Release Title: Evangelio de brujos
Label: Sepulchral Silence Records
Genre: Raw Black Metal
1. Introducción al ocultismo
2. Evangelio de brujos
3. Satanismo, locura y profanación
4. Ascenso del infierno
5. El último ángel
6. Cruzando el aqueronte
7. Ídem de Destrucción
9. Noveno círculo
A rather long-running name in Mexican black metal, Allaxull is also one of the most enigmatic bands in the genre with very little activity and even less musical output in their career that spans back to the late 90s. The debut effort from the group, released July 3, 2016 from digital-label Sepulchral Silence, offers a steady dose of frantic and raw-sounding black metal.
From the onset here this one is made pretty much like a traditional old-school black metal effort. Short and to-the-point tremolo riffing is usually found here as the predominant style which is usually affixed with celestial noodling that offers up a stylish vibe over the raw compositions and ventures quite close to Middle Eastern melodies at times. That melodic influx also concerns the remaining rhythms of the music giving it a rather simple melodic pace that carries on for the majority of the tracks while also allowing it to generate a far more chaotic bent at times with the burst into frenzied chaotic riffing patterns that rumble along at pretty dexterous and dynamic patterns across the two distinct sections of the album. It’s a great sign of distinct and varied writing styles here in that there’s a clear set-up in the first half here to focus on quick and shorter tracks while the second half is much more involved with longer epics than before allowing for more involved and dexterous rhythms throughout which is especially enjoyable given the raw production edge to this. That in itself is the album’s single biggest stumbling block throughout here as there’s very little about the production of this one as it gives the appearance of being one level above a garage-rehearsal sound with weak drumming and buzzing guitars while the screechy vocals go over the top of it all. It’s enough that the album suffers a little from this, but not so much for the intensity of the writing.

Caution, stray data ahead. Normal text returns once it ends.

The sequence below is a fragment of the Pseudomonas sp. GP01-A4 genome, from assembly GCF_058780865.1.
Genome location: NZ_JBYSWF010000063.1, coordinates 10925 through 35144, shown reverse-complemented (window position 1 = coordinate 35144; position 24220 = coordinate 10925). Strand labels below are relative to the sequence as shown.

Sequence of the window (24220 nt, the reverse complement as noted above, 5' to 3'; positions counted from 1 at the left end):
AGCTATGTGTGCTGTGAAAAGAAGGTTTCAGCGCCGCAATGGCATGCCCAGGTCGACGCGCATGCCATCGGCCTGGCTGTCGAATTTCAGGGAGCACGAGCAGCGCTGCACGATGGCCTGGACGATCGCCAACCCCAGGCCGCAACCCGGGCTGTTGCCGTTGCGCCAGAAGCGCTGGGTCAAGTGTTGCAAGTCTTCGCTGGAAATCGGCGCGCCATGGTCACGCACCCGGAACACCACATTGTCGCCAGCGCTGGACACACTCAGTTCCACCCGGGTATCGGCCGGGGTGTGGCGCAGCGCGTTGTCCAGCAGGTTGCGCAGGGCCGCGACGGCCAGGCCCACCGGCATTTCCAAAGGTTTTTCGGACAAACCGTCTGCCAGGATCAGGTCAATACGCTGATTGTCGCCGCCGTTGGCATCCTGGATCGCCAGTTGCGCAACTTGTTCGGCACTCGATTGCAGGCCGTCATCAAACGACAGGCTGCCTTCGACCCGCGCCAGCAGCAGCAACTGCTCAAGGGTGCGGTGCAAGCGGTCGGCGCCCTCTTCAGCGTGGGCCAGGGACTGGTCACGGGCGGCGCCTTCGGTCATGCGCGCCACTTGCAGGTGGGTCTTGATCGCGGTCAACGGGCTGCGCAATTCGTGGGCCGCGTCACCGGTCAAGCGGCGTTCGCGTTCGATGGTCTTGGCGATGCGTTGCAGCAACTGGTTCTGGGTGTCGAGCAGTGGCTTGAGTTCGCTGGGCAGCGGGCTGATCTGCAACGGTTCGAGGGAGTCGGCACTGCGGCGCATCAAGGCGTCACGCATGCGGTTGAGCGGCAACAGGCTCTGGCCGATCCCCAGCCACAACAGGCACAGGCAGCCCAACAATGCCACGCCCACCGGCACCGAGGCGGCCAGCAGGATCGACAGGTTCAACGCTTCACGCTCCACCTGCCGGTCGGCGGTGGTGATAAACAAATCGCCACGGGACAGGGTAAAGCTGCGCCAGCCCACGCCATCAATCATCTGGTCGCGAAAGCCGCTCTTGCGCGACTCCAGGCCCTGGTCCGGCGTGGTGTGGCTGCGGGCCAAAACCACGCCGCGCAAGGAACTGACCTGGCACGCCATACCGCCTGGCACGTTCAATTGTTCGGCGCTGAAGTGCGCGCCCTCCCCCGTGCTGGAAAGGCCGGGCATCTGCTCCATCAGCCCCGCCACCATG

Though there’s a somewhat detrimental flaw running along throughout here, there’s more than enough here to like elsewhere in the album that this lone flaw might not even matter all that much, making this a solid choice for fans of the gravelly undercooked style of raw black metal or the scene in general.
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